Once you feel confident in the functioning of conventions and are familiar with the various domains within psychology, consider narrowing your focus. Review the convention program beforehand—it’s typically posted online—and determine which events will be most beneficial or interesting. Also, consider which speakers appeal to you and which presentations match your own academic and career interests. For example, prior to attending my second convention, I decided to focus on developmental, clinical, and health psychology. I therefore selected lectures related to autism, eating disorders, and gene-environment interactions.

  • Narrow your interests in order to make navigation easier from the outset.
  • If you have previous research experience, be both a consumer and a critic. Identify studies’ strengths and weaknesses, and determine ways that you might replicate or change them. Exercising your critical thinking skills in this way will set you apart from peers who have not immersed themselves in these settings or who are afraid to question another’s findings and conclusions.
  • Collect the names of individuals whom you admire or find motivating. These may guide you in future research endeavors and/or in the graduate school search process.

Despite the fact that we often enter the field with the intent to help others, a convention can serve as a great time to turn your focus inward. Identify your ultimate objectives: Do you want to teach and do research? Do you want to establish an independent practice with adults or work on the pediatric wing of a hospital? Knowing which topics and environments you enjoy, and whether or not graduate school is right for you, will soon become crucial elements.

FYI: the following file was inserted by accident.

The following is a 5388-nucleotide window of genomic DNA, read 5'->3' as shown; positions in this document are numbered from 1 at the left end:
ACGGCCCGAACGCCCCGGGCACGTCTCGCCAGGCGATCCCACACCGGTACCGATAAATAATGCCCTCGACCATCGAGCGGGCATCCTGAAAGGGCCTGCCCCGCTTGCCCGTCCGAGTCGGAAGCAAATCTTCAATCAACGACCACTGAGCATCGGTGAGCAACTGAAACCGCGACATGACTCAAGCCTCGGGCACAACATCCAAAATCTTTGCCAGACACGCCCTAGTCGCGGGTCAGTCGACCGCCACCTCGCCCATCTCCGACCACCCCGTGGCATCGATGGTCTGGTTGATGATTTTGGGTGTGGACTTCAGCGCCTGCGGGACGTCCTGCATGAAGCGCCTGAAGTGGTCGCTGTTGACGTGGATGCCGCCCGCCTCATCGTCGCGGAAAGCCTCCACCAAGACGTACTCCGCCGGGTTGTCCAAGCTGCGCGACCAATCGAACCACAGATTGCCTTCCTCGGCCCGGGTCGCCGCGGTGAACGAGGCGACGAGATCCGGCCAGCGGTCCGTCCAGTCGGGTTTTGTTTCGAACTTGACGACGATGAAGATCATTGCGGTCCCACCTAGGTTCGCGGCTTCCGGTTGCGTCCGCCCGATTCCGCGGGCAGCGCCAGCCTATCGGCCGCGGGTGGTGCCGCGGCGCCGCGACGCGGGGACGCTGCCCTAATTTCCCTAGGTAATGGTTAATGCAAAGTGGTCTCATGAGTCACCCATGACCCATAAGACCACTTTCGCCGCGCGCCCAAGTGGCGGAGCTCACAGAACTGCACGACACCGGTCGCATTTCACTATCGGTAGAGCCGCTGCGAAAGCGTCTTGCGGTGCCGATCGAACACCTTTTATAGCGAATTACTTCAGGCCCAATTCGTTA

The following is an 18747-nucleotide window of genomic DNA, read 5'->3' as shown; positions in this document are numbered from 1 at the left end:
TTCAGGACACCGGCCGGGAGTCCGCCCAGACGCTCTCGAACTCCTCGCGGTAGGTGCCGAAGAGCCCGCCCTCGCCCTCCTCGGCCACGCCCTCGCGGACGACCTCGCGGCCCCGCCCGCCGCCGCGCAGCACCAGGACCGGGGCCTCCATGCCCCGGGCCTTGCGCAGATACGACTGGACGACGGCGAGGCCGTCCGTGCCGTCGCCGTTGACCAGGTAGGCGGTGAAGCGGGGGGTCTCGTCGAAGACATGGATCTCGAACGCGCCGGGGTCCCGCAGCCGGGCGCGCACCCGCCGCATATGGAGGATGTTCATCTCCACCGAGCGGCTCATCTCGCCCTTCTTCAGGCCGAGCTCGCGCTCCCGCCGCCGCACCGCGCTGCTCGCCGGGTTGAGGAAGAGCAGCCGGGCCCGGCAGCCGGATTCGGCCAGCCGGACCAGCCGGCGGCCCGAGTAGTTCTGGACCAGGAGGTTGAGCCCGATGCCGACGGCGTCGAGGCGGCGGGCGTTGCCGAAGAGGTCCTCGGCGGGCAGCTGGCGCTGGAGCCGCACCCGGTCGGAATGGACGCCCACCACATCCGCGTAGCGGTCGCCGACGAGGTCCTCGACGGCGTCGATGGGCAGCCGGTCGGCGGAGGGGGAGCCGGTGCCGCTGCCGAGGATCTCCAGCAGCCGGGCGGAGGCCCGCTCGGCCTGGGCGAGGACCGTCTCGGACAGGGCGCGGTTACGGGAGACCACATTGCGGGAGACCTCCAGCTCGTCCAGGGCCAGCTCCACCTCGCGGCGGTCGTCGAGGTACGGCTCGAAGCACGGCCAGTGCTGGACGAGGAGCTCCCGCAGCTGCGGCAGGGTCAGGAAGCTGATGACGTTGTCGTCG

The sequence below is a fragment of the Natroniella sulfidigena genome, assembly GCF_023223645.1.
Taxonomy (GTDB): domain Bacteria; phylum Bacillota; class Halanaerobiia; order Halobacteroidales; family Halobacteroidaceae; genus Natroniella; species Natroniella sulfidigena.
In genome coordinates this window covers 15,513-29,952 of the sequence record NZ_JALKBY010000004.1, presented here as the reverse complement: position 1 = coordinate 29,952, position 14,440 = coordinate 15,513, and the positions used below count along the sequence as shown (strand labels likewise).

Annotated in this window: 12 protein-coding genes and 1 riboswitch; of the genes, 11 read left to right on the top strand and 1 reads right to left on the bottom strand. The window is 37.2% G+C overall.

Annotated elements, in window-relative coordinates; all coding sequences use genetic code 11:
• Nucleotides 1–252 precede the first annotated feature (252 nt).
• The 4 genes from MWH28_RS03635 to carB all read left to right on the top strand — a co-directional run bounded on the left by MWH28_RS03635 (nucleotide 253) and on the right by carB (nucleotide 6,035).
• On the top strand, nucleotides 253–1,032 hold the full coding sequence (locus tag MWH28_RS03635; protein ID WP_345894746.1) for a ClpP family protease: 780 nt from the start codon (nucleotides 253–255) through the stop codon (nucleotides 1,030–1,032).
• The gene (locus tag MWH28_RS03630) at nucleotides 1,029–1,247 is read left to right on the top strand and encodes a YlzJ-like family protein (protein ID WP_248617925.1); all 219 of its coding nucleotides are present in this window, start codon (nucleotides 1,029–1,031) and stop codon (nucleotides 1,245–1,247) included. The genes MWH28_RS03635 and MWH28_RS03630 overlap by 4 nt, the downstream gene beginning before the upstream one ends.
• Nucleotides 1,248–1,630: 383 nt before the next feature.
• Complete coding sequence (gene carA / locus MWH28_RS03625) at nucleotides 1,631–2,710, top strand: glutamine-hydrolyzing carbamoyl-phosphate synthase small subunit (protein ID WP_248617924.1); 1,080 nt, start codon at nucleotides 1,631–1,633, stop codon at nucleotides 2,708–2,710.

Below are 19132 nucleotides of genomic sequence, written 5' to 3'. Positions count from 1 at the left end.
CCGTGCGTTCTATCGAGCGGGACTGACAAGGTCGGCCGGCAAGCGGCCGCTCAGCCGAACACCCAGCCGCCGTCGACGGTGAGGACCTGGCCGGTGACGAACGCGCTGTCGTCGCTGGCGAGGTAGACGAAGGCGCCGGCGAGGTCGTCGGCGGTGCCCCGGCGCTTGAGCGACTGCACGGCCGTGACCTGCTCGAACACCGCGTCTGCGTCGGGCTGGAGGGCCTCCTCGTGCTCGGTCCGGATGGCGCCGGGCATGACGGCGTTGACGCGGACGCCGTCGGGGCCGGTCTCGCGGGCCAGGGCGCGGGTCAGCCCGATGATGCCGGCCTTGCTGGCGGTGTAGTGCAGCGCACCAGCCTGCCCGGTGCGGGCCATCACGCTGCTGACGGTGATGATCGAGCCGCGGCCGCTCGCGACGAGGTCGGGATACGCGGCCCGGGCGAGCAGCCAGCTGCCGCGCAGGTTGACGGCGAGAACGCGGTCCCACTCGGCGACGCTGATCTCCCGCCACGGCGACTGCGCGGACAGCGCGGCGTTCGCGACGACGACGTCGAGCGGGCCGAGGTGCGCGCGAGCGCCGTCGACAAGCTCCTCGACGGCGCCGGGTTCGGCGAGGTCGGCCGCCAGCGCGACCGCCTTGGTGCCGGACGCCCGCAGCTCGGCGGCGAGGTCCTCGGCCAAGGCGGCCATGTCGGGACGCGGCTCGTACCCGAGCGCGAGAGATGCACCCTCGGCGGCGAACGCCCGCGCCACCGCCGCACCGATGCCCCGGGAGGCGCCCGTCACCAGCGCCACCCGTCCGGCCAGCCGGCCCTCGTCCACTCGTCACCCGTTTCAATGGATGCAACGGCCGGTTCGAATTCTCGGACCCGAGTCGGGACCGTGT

• Trace the educational and career paths of inspiring presenters, and talk to professors about your own educational and career options.
  • APS student affiliates should attend the “Naked Truth” series. It provides a personal, comprehensive look at graduate school (both academics and student life) and provides helpful tips related to the GRE, application process, and interview preparation.

Making Connections